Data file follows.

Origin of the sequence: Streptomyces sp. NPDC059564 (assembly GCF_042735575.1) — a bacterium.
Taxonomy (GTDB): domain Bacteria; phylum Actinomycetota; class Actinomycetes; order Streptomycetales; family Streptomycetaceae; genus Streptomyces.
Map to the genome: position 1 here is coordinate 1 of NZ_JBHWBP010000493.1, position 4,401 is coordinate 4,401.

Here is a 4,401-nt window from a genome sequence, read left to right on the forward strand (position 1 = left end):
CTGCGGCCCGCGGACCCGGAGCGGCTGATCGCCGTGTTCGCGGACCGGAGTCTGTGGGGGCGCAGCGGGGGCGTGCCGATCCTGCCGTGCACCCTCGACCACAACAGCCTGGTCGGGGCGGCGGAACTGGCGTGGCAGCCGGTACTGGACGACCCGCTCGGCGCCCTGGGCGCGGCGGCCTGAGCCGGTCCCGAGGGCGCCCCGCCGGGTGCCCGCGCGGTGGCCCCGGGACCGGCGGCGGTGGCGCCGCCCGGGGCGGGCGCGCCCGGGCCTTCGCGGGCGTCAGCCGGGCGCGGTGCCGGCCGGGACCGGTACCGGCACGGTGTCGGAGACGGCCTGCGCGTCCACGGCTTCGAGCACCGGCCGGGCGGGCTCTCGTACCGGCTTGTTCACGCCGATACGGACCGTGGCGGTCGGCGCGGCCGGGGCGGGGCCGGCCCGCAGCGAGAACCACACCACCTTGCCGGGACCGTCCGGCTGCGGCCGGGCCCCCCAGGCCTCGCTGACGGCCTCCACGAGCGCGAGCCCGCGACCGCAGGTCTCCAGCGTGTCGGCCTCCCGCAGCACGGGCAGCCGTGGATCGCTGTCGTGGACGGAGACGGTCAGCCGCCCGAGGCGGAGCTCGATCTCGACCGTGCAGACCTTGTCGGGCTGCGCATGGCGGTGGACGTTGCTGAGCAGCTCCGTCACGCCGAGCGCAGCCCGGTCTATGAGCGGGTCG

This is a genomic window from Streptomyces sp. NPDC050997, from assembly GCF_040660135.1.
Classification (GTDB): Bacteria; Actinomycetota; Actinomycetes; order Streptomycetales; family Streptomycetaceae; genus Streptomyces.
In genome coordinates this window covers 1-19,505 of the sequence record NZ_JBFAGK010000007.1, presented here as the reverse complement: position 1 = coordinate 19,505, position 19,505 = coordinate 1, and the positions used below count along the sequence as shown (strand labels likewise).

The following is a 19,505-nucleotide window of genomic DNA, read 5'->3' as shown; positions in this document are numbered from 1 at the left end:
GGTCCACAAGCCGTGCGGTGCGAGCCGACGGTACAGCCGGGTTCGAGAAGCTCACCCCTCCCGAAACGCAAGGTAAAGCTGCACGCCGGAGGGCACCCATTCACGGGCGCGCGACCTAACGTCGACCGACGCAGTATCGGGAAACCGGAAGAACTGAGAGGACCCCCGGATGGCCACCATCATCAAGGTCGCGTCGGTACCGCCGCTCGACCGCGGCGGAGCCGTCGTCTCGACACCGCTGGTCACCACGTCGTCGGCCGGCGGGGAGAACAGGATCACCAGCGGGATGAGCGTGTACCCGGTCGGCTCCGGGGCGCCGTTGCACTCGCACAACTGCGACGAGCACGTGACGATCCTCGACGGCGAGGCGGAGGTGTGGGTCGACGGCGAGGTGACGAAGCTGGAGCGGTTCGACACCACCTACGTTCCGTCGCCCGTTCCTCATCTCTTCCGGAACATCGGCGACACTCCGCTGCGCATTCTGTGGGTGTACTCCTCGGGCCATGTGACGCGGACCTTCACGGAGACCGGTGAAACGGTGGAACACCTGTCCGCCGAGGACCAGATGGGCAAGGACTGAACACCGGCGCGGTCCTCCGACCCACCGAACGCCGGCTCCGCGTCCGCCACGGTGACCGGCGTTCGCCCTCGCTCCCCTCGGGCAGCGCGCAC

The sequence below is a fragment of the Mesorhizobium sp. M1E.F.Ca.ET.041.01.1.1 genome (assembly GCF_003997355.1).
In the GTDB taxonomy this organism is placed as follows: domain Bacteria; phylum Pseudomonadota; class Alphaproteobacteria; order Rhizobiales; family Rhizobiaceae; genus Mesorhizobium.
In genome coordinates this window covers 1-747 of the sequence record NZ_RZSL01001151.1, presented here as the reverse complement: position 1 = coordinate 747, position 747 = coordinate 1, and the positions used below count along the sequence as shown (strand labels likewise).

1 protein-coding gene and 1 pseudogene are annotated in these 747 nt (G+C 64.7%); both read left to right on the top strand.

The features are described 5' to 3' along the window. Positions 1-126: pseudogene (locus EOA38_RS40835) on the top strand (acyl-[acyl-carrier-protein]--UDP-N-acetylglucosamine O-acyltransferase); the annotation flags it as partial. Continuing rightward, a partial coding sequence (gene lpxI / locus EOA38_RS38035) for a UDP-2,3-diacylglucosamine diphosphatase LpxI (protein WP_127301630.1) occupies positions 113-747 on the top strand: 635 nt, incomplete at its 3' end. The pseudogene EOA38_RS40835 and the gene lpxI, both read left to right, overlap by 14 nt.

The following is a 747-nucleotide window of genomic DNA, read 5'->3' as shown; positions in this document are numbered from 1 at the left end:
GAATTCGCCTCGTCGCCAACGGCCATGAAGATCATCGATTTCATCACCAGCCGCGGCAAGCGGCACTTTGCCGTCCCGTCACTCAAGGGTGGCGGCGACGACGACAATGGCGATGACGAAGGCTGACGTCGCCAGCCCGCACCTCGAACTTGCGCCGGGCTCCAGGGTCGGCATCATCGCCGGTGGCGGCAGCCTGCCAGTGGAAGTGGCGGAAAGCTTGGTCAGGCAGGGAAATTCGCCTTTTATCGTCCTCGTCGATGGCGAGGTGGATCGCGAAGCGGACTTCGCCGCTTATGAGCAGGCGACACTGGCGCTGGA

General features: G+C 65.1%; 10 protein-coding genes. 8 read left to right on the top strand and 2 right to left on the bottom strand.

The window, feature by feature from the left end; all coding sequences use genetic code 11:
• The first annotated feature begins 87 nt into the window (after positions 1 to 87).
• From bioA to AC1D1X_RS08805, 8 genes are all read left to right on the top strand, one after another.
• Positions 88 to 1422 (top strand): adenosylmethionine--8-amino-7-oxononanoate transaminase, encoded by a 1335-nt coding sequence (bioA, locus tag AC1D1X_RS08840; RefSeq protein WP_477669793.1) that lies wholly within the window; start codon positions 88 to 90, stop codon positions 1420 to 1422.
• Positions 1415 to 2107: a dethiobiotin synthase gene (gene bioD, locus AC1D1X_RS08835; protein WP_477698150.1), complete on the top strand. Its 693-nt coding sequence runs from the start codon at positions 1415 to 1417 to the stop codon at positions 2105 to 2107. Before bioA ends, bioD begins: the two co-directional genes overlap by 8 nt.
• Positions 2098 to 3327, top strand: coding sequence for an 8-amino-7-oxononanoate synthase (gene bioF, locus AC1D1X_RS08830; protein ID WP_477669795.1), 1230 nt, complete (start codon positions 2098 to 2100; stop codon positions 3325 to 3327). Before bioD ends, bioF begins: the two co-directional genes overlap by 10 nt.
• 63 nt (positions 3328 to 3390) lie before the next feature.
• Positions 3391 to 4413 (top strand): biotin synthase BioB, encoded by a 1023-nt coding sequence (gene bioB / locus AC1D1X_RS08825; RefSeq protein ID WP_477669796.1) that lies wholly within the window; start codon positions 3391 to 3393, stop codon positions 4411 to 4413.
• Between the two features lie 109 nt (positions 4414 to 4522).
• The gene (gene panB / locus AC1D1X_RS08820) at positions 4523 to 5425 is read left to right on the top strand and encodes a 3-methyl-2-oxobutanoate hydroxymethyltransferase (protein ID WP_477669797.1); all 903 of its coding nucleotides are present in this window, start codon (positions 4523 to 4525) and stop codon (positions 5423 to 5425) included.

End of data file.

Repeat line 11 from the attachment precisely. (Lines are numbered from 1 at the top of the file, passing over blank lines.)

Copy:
The sequence below is a fragment of the Mesorhizobium sp. M1E.F.Ca.ET.041.01.1.1 genome (assembly GCF_003997355.1).